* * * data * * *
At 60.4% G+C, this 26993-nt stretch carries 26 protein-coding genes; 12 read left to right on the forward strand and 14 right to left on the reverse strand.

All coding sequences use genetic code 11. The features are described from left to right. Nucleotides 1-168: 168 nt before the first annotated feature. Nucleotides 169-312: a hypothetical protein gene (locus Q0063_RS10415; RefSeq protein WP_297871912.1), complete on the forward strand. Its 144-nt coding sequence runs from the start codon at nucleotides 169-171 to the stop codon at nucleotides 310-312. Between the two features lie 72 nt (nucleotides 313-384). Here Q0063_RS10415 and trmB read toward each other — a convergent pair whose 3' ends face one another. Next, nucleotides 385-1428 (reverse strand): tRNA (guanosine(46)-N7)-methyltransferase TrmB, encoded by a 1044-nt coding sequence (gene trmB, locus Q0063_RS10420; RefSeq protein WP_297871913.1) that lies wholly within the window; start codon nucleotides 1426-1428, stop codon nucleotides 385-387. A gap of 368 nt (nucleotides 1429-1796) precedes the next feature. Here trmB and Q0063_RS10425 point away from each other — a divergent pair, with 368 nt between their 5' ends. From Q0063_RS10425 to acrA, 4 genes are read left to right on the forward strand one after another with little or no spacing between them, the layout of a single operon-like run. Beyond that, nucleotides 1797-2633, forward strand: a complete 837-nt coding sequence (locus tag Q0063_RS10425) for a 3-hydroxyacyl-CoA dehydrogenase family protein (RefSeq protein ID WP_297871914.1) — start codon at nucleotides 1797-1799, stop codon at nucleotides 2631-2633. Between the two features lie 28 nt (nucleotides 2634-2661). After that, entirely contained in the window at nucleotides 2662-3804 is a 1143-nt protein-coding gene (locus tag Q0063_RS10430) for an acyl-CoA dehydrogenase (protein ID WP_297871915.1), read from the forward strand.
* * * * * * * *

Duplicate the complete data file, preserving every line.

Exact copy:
At 60.4% G+C, this 26993-nt stretch carries 26 protein-coding genes; 12 read left to right on the forward strand and 14 right to left on the reverse strand.

All coding sequences use genetic code 11. The features are described from left to right. Nucleotides 1-168: 168 nt before the first annotated feature. Nucleotides 169-312: a hypothetical protein gene (locus Q0063_RS10415; RefSeq protein WP_297871912.1), complete on the forward strand. Its 144-nt coding sequence runs from the start codon at nucleotides 169-171 to the stop codon at nucleotides 310-312. Between the two features lie 72 nt (nucleotides 313-384). Here Q0063_RS10415 and trmB read toward each other — a convergent pair whose 3' ends face one another. Next, nucleotides 385-1428 (reverse strand): tRNA (guanosine(46)-N7)-methyltransferase TrmB, encoded by a 1044-nt coding sequence (gene trmB, locus Q0063_RS10420; RefSeq protein WP_297871913.1) that lies wholly within the window; start codon nucleotides 1426-1428, stop codon nucleotides 385-387. A gap of 368 nt (nucleotides 1429-1796) precedes the next feature. Here trmB and Q0063_RS10425 point away from each other — a divergent pair, with 368 nt between their 5' ends. From Q0063_RS10425 to acrA, 4 genes are read left to right on the forward strand one after another with little or no spacing between them, the layout of a single operon-like run. Beyond that, nucleotides 1797-2633, forward strand: a complete 837-nt coding sequence (locus tag Q0063_RS10425) for a 3-hydroxyacyl-CoA dehydrogenase family protein (RefSeq protein ID WP_297871914.1) — start codon at nucleotides 1797-1799, stop codon at nucleotides 2631-2633. Between the two features lie 28 nt (nucleotides 2634-2661). After that, entirely contained in the window at nucleotides 2662-3804 is a 1143-nt protein-coding gene (locus tag Q0063_RS10430) for an acyl-CoA dehydrogenase (protein ID WP_297871915.1), read from the forward strand.